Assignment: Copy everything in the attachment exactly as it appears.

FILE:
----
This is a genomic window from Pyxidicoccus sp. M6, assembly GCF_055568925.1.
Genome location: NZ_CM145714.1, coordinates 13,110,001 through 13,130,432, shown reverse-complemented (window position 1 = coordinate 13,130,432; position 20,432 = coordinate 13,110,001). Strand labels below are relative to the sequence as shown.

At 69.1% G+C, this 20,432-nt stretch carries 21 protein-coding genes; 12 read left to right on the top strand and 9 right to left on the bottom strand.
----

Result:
This is a genomic window from Pyxidicoccus sp. M6, assembly GCF_055568925.1.
Genome location: NZ_CM145714.1, coordinates 13,110,001 through 13,130,432, shown reverse-complemented (window position 1 = coordinate 13,130,432; position 20,432 = coordinate 13,110,001). Strand labels below are relative to the sequence as shown.

At 69.1% G+C, this 20,432-nt stretch carries 21 protein-coding genes; 12 read left to right on the top strand and 9 right to left on the bottom strand.